An Oregon couple say they’re grateful to local law enforcement and community members who helped rescue their dog after he fell off the B Street Pier last week.

Cynthia Alsup, of Eagle Point, Oregon, said she and her husband Jerry had taken their three dogs out onto the pier on April 13 when their 15-year-old blind mini Australian shepherd, Sparky, went over the edge. Alsup said she and her husband had been watching recreational crabbers pull up their pots and measure their catch when the curious pooch slipped out of his collar about three-quarters of the way down the pier.

On Wednesday Alsup said Sparky appears to be fine. She said he had a bath on Tuesday, so he no longer smells of the ocean. But, Alsup said, his fall gave her quite a scare.

“It was quite a shock, actually,” she said. “I just took my eyes off him.”

Once he got into the water, Sparky was able to swim toward shore, Alsup said, but became disoriented in the surf and struggled a bit. Bystanders had called 911 to report an animal in need of rescue, Alsup said.

Jerry Alsup had waded into the water until it was about waist deep, calling Sparky’s name, Cynthia Alsup said. Others began calling Sparky’s name. Cynthia Alsup said one bystander offered to try to hook onto the dog with his fly-fishing pole. Finally, another walked into the water, got Sparky and brought him back to shore.

“People were being vigilant about calling his name and that was a really cool thing. They didn’t really know what was going on, everybody told everybody else what was going on and they just started participating,” Cynthia Alsup said. “By the time I found out he had been rescued, I was already mobilized to get my other two dogs in my truck and to also get towels that he would need and luckily we bought some fleece blankets at the thrift store earlier that day.”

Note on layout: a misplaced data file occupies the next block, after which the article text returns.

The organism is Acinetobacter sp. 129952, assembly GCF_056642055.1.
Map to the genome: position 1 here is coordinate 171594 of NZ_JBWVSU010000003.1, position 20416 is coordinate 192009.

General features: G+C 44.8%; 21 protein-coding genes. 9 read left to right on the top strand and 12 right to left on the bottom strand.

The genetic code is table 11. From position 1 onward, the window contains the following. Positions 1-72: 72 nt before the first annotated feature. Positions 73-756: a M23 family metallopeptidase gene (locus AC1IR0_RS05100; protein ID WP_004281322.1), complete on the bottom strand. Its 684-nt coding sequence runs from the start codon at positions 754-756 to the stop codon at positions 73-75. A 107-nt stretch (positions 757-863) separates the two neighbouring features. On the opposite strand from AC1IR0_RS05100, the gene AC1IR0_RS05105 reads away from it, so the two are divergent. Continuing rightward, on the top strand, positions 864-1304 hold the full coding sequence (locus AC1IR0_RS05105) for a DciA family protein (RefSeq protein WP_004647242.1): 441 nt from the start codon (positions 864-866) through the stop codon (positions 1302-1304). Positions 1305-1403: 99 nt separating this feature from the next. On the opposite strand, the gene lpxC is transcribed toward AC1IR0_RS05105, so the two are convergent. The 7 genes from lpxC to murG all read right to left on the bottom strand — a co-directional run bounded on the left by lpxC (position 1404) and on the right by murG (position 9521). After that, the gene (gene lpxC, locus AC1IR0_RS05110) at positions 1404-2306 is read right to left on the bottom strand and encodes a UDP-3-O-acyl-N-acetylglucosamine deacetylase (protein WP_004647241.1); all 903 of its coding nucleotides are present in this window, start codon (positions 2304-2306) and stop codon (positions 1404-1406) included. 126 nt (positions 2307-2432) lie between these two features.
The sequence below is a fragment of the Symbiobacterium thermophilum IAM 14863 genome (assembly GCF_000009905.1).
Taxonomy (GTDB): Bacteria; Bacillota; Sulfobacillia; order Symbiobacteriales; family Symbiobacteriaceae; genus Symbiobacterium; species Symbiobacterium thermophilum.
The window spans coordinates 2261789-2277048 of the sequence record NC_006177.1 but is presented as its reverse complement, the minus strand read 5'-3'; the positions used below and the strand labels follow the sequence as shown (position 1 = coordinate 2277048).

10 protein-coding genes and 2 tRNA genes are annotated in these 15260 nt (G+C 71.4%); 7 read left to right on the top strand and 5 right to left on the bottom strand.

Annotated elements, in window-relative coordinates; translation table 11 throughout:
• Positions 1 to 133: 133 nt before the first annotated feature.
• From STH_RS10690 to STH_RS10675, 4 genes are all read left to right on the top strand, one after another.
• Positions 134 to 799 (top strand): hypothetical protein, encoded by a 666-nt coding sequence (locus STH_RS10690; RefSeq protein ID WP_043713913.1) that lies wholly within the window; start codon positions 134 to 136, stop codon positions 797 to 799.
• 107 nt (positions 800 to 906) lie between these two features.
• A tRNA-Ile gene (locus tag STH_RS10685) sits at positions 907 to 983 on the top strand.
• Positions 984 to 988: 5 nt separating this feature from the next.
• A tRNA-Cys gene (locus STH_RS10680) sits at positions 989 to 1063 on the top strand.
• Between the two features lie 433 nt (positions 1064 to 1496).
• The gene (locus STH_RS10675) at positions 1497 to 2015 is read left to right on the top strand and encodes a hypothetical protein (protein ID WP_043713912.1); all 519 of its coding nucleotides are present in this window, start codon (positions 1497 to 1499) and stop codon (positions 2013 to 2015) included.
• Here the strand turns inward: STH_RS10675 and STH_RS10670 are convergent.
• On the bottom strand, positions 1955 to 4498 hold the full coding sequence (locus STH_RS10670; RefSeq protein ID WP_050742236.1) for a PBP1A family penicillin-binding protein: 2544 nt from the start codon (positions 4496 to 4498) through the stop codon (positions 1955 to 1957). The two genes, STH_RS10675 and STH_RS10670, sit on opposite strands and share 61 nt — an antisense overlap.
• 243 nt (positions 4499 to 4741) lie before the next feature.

Alsup said Sparky was shaking when a police officer brought him to her. Two officers responded to the situation, she said. The pup immediately jumped into Alsup’s lap.

“I tried to get him as warm as I could,” she said. “I had the officer turn my heater on.... As soon as my husband got there we took off.”

Alsup said she asked if there was an emergency veterinarian in Crescent City, only to be told that there was one out of the area. She said she decided that she and her husband would keep an eye on the dog.

So far, the only thing odd about Sparky’s adventure, Alsup said, was that he was incredibly thirsty. She said she has been monitoring his breathing and making sure that he wasn’t hurt.

Alsup said she thinks one of the things that helped Sparky find his way to shore was people calling his name. Since he lost his sight in 2016 from glaucoma, Alsup said she noticed that Sparky has relied on his hearing and other senses to help him find his way around.

Alsup said she’d also like to thank a man named Bobby who helped her get her two other dogs into her vehicle.

“He was trying to be reassuring,” Alsup said of Bobby. “At that point it’s really hard to know; Sparky’s heart could have given out or he could have swallowed too much water and drowned. Anything could have happened. (We’d) like to thank the people that helped; everybody that helped bring our little guy back to shore.”

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